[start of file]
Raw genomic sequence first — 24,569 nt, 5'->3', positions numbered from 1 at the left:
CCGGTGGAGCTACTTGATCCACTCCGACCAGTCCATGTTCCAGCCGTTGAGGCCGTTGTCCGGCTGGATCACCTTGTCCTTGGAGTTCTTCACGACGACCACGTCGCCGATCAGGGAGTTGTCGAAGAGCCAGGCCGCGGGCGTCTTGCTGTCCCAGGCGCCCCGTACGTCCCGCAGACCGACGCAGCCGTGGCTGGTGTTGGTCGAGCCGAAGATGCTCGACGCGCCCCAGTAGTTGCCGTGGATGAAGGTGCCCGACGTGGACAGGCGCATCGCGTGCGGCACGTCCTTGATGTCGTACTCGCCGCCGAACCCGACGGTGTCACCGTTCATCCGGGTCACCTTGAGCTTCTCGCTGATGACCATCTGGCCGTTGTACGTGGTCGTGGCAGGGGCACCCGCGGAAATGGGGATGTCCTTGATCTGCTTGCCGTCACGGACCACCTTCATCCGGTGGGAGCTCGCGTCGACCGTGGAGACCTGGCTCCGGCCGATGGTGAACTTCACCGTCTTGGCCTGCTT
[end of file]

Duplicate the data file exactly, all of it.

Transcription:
Raw genomic sequence first — 24,569 nt, 5'->3', positions numbered from 1 at the left:
CCGGTGGAGCTACTTGATCCACTCCGACCAGTCCATGTTCCAGCCGTTGAGGCCGTTGTCCGGCTGGATCACCTTGTCCTTGGAGTTCTTCACGACGACCACGTCGCCGATCAGGGAGTTGTCGAAGAGCCAGGCCGCGGGCGTCTTGCTGTCCCAGGCGCCCCGTACGTCCCGCAGACCGACGCAGCCGTGGCTGGTGTTGGTCGAGCCGAAGATGCTCGACGCGCCCCAGTAGTTGCCGTGGATGAAGGTGCCCGACGTGGACAGGCGCATCGCGTGCGGCACGTCCTTGATGTCGTACTCGCCGCCGAACCCGACGGTGTCACCGTTCATCCGGGTCACCTTGAGCTTCTCGCTGATGACCATCTGGCCGTTGTACGTGGTCGTGGCAGGGGCACCCGCGGAAATGGGGATGTCCTTGATCTGCTTGCCGTCACGGACCACCTTCATCCGGTGGGAGCTCGCGTCGACCGTGGAGACCTGGCTCCGGCCGATGGTGAACTTCACCGTCTTGGCCTGCTT